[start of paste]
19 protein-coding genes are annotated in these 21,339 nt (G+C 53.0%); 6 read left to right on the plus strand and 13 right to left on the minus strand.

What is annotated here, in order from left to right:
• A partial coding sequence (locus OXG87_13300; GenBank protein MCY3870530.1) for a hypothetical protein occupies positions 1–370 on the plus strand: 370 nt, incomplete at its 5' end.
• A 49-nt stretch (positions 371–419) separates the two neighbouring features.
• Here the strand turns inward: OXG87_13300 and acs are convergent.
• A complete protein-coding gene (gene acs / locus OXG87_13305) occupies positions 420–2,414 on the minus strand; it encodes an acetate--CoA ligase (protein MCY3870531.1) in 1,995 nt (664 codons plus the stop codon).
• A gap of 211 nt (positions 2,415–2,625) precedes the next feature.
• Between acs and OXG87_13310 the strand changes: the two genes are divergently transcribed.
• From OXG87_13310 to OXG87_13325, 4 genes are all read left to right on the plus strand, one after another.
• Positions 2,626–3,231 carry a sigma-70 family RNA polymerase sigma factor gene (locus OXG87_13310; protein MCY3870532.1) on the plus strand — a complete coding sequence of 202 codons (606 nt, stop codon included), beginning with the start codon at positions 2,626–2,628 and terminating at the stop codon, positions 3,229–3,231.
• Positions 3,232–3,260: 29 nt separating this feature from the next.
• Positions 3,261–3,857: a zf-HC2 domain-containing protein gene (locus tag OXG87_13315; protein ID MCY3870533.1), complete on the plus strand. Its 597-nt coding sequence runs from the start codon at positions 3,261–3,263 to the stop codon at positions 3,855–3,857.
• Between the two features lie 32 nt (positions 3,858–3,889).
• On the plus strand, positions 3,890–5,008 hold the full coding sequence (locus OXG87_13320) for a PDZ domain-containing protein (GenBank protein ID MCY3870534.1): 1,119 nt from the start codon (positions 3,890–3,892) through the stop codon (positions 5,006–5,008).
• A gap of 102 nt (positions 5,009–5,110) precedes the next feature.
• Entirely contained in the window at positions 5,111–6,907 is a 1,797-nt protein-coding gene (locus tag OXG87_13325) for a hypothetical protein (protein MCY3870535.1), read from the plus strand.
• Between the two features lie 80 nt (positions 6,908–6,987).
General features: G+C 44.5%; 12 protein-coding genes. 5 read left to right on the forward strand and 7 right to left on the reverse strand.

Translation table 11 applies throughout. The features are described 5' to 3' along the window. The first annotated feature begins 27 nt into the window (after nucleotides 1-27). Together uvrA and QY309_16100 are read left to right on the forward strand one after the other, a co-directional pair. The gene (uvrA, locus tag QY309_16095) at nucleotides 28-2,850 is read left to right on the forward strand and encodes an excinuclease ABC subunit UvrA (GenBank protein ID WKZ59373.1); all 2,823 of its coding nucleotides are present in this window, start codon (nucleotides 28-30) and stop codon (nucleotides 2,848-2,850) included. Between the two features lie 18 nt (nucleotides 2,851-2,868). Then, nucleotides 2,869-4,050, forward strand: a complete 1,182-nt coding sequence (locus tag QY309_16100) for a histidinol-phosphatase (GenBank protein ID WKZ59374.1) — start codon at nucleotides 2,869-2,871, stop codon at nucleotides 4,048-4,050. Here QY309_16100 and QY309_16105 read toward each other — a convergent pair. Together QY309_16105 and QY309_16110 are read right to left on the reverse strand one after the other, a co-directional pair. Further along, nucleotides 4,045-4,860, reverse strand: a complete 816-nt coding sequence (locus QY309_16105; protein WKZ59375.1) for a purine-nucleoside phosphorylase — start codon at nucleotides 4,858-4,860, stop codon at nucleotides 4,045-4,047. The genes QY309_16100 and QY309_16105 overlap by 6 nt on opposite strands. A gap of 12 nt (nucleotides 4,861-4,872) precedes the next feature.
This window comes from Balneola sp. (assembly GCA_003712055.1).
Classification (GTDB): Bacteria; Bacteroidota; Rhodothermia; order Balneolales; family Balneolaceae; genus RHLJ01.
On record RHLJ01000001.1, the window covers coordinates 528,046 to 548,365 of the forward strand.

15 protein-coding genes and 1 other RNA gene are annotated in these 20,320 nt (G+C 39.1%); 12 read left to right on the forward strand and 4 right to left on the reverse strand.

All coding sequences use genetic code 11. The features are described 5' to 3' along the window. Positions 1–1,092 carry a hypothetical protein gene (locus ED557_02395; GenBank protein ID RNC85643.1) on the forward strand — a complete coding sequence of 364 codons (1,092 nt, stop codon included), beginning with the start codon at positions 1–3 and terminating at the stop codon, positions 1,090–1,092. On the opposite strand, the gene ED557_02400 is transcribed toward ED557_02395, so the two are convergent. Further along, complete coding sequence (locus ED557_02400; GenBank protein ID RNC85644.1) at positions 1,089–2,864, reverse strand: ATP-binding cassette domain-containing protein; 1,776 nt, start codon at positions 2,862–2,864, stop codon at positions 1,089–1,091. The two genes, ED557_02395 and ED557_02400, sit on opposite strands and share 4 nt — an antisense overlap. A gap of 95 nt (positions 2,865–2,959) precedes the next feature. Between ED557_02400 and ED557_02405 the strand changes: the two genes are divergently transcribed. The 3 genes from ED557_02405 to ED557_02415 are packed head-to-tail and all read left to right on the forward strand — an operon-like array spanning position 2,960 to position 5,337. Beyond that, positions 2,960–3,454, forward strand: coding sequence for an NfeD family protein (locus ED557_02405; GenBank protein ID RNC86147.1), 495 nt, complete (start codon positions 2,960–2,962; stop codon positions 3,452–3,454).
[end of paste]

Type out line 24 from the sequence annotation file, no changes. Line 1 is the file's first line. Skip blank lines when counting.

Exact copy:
All coding sequences use genetic code 11. The features are described 5' to 3' along the window. Positions 1–1,092 carry a hypothetical protein gene (locus ED557_02395; GenBank protein ID RNC85643.1) on the forward strand — a complete coding sequence of 364 codons (1,092 nt, stop codon included), beginning with the start codon at positions 1–3 and terminating at the stop codon, positions 1,090–1,092. On the opposite strand, the gene ED557_02400 is transcribed toward ED557_02395, so the two are convergent. Further along, complete coding sequence (locus ED557_02400; GenBank protein ID RNC85644.1) at positions 1,089–2,864, reverse strand: ATP-binding cassette domain-containing protein; 1,776 nt, start codon at positions 2,862–2,864, stop codon at positions 1,089–1,091. The two genes, ED557_02395 and ED557_02400, sit on opposite strands and share 4 nt — an antisense overlap. A gap of 95 nt (positions 2,865–2,959) precedes the next feature. Between ED557_02400 and ED557_02405 the strand changes: the two genes are divergently transcribed. The 3 genes from ED557_02405 to ED557_02415 are packed head-to-tail and all read left to right on the forward strand — an operon-like array spanning position 2,960 to position 5,337. Beyond that, positions 2,960–3,454, forward strand: coding sequence for an NfeD family protein (locus ED557_02405; GenBank protein ID RNC86147.1), 495 nt, complete (start codon positions 2,960–2,962; stop codon positions 3,452–3,454).